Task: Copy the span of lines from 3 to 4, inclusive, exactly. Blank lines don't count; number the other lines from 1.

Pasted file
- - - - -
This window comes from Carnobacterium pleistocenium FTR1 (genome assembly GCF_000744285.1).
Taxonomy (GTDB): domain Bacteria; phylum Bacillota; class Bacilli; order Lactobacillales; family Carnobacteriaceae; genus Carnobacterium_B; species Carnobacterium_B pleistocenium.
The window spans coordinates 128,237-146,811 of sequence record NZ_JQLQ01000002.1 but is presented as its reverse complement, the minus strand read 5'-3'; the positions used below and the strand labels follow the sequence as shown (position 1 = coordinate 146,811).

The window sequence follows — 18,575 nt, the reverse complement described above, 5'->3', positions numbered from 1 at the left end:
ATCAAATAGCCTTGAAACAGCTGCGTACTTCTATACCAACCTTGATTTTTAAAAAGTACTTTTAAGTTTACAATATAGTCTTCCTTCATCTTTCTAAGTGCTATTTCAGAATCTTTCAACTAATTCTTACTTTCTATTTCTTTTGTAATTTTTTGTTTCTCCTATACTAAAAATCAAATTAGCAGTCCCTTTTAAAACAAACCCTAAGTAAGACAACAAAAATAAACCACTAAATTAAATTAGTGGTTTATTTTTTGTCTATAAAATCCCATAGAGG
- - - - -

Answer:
The window spans coordinates 128,237-146,811 of sequence record NZ_JQLQ01000002.1 but is presented as its reverse complement, the minus strand read 5'-3'; the positions used below and the strand labels follow the sequence as shown (position 1 = coordinate 146,811).

The window sequence follows — 18,575 nt, the reverse complement described above, 5'->3', positions numbered from 1 at the left end: